Tuesday, October 25, 2005

Psych-Pop Week Day 2 - Eno & Byrne

This week SIART is having psychedelic flashbacks...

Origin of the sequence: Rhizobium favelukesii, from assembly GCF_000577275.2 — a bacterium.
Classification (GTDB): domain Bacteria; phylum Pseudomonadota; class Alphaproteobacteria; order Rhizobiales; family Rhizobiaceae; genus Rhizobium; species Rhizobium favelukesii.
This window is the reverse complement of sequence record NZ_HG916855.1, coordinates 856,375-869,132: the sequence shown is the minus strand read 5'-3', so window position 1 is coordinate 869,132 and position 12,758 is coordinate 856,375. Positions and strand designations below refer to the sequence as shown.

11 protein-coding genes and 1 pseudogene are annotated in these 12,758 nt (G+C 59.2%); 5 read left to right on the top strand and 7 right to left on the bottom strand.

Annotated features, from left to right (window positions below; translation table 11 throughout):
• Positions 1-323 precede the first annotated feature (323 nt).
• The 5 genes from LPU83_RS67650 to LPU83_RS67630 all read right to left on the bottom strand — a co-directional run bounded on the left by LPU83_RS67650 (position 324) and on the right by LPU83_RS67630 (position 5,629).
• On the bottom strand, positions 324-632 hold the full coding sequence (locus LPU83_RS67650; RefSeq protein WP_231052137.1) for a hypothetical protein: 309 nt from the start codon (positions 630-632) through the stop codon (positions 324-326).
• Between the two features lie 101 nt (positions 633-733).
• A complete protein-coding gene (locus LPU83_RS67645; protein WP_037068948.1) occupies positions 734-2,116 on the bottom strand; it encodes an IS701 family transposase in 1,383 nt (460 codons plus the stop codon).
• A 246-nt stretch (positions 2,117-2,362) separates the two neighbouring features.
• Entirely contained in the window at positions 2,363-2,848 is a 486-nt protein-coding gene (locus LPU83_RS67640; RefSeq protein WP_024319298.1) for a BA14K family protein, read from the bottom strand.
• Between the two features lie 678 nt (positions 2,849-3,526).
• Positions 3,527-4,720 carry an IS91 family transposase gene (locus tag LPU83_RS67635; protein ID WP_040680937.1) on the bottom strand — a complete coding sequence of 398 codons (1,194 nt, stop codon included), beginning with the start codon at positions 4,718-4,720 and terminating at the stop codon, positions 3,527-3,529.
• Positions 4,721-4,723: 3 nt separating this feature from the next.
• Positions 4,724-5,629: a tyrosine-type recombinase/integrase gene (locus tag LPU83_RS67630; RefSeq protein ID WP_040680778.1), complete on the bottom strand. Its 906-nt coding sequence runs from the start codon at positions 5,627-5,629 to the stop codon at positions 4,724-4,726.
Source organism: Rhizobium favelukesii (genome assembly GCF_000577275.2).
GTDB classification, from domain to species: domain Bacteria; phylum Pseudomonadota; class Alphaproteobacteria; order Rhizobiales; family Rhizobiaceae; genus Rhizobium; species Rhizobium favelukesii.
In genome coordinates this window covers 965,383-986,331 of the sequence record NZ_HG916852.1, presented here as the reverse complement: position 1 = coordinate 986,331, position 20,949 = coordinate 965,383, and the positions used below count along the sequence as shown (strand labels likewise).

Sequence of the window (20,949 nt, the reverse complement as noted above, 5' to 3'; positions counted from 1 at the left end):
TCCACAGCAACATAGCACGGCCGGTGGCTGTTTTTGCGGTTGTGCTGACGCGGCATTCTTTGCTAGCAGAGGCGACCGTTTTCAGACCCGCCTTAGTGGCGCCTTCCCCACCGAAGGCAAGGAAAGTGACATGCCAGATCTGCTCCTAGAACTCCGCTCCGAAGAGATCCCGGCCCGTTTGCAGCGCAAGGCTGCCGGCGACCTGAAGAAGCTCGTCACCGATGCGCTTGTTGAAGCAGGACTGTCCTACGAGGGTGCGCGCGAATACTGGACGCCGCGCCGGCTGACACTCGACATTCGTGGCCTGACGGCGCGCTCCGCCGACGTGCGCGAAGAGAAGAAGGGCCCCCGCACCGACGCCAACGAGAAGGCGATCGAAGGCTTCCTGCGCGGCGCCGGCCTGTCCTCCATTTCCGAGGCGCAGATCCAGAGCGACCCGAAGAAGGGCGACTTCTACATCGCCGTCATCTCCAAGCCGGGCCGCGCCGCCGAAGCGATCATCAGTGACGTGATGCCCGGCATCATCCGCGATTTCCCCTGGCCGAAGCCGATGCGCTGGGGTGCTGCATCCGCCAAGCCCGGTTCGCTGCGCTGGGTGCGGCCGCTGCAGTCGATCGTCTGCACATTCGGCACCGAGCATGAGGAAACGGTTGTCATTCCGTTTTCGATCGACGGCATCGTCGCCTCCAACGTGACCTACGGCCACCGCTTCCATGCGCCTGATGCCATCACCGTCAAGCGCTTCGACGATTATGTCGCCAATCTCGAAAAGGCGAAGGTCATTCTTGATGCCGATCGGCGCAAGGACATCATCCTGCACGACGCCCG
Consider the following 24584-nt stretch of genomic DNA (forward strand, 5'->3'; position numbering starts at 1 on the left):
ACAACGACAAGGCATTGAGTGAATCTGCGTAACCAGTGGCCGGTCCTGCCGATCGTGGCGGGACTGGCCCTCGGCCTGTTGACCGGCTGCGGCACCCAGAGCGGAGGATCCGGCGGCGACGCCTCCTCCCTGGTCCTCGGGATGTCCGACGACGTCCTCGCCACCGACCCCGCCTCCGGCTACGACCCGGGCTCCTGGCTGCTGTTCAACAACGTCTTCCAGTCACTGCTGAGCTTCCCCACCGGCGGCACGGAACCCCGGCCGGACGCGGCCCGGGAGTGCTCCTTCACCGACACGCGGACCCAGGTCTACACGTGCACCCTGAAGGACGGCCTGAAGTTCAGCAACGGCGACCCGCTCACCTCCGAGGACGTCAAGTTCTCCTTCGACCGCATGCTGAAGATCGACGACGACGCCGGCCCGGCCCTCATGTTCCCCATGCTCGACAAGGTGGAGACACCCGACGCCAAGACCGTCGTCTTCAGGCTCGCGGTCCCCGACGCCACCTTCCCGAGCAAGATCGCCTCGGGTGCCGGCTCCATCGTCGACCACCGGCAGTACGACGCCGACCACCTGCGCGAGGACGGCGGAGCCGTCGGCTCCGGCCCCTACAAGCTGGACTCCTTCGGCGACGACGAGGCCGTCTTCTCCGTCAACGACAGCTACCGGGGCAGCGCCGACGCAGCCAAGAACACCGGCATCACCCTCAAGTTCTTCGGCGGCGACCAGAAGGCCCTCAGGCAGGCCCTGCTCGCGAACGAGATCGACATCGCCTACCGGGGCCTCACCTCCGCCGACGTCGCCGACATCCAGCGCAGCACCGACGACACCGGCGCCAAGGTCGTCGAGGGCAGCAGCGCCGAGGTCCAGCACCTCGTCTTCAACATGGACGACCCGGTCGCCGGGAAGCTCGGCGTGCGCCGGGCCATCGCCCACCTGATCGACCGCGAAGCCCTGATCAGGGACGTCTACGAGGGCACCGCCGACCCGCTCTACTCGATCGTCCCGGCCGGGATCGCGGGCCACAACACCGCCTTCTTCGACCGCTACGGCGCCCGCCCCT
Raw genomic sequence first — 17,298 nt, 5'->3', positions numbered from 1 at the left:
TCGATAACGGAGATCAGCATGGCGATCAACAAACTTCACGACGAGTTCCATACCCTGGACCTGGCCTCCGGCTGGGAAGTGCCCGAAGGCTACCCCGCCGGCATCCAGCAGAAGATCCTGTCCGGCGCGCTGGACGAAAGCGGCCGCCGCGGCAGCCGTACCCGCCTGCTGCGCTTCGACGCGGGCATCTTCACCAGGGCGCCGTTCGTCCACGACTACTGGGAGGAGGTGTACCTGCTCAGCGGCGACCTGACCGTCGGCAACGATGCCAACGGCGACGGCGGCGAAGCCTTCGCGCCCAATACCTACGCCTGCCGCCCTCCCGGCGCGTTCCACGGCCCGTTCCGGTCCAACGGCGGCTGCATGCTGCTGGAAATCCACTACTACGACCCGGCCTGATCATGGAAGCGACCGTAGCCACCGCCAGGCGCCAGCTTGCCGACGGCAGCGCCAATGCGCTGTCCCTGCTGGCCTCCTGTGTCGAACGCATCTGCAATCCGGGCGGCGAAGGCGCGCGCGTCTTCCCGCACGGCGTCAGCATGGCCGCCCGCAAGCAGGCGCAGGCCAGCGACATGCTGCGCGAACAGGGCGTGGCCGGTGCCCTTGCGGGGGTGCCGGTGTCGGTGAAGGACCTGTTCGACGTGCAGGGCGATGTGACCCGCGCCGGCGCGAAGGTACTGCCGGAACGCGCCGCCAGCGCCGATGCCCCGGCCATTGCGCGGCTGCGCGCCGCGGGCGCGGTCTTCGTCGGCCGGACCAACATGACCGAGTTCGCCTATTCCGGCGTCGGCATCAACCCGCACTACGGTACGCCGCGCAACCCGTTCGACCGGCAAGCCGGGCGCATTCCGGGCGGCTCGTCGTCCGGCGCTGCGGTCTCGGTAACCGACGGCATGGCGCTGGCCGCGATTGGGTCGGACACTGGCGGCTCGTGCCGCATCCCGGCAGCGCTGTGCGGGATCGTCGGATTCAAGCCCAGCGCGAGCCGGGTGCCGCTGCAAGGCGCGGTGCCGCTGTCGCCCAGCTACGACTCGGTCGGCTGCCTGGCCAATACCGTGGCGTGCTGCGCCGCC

In between recording sessions for the Talking Heads albums Fear Of Music & Remain In Light, producer Brian Eno and Head singer/songwriter David Byrne found the time to record an album of music that remains unique to this day - 1981's My Life In The Bush Of Ghosts. It was a collection of "cut and paste" tracks, featuring various found sound recordings that the two tweaked and shaped over assorted grooves. I had just discovered the Talking Heads, and so I was intrigued by what I might find. It was unlike anything I had heard. Over fractured, repetitive grooves the two of them threw actual recordings of exorcisms (The Jezebel Spirit), preachers ranting and mystical Middle Eastern chanting and wailing. Musically it was just as adventurous, crossing rock with Afro pop with avant garde artiness and mixing pop, funk and Afro rhythms. It's remarkable to think, in this age of sampling technology on every computer, that this was all done on tape - literally cut and paste. Because the album was so ahead of it's time it still holds up amazingly well. It is also a heady, psychedelic experience. There are two songs on it that source Arabic music, in particular the vocals of Lebanese mountain singer Dunya Yusin, and they are my personal favorites on the record. Regiment is one hell of a funky ride, with the loose shuffle of Heads drummer Chris Frantz' beats and the popping riffs of bassist Busta Jones pinning down a buzzing, smoky melody - Yusin's wail transports me to some mystical place every time I hear it. The Carrier is even more mysterious and deep, a shifting, drone-y percussive piece of ambience. Once again Yusin's voice is the focal point, and it's a moving, melancholic performance. Beautiful, mysterious and psychedelic. A perfect blend.

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